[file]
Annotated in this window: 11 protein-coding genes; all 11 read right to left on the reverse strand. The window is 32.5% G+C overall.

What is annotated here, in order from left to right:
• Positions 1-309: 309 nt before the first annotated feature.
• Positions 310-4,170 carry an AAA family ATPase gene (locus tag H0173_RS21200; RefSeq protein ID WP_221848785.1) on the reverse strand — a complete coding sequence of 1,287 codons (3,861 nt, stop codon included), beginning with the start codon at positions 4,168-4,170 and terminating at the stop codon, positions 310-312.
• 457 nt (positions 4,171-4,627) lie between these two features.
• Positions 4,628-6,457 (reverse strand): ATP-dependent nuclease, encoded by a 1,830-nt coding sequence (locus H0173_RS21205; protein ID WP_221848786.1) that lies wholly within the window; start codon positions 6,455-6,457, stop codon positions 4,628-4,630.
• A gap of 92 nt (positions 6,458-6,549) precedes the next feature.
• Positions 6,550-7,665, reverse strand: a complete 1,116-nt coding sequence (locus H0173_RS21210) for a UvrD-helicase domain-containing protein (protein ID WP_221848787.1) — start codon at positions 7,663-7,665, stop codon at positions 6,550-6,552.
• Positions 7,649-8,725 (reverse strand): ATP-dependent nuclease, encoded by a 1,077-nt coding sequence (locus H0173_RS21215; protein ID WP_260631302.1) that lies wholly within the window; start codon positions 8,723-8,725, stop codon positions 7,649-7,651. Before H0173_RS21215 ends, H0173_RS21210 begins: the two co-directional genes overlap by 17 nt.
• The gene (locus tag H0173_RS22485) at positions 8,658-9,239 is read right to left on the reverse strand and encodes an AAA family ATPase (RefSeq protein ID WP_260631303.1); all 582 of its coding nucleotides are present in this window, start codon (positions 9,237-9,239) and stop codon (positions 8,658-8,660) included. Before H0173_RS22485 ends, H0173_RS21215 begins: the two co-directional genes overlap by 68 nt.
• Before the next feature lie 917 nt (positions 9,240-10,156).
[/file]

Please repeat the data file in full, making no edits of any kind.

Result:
Annotated in this window: 11 protein-coding genes; all 11 read right to left on the reverse strand. The window is 32.5% G+C overall.

What is annotated here, in order from left to right:
• Positions 1-309: 309 nt before the first annotated feature.
• Positions 310-4,170 carry an AAA family ATPase gene (locus tag H0173_RS21200; RefSeq protein ID WP_221848785.1) on the reverse strand — a complete coding sequence of 1,287 codons (3,861 nt, stop codon included), beginning with the start codon at positions 4,168-4,170 and terminating at the stop codon, positions 310-312.
• 457 nt (positions 4,171-4,627) lie between these two features.
• Positions 4,628-6,457 (reverse strand): ATP-dependent nuclease, encoded by a 1,830-nt coding sequence (locus H0173_RS21205; protein ID WP_221848786.1) that lies wholly within the window; start codon positions 6,455-6,457, stop codon positions 4,628-4,630.
• A gap of 92 nt (positions 6,458-6,549) precedes the next feature.
• Positions 6,550-7,665, reverse strand: a complete 1,116-nt coding sequence (locus H0173_RS21210) for a UvrD-helicase domain-containing protein (protein ID WP_221848787.1) — start codon at positions 7,663-7,665, stop codon at positions 6,550-6,552.
• Positions 7,649-8,725 (reverse strand): ATP-dependent nuclease, encoded by a 1,077-nt coding sequence (locus H0173_RS21215; protein ID WP_260631302.1) that lies wholly within the window; start codon positions 8,723-8,725, stop codon positions 7,649-7,651. Before H0173_RS21215 ends, H0173_RS21210 begins: the two co-directional genes overlap by 17 nt.
• The gene (locus tag H0173_RS22485) at positions 8,658-9,239 is read right to left on the reverse strand and encodes an AAA family ATPase (RefSeq protein ID WP_260631303.1); all 582 of its coding nucleotides are present in this window, start codon (positions 9,237-9,239) and stop codon (positions 8,658-8,660) included. Before H0173_RS22485 ends, H0173_RS21215 begins: the two co-directional genes overlap by 68 nt.
• Before the next feature lie 917 nt (positions 9,240-10,156).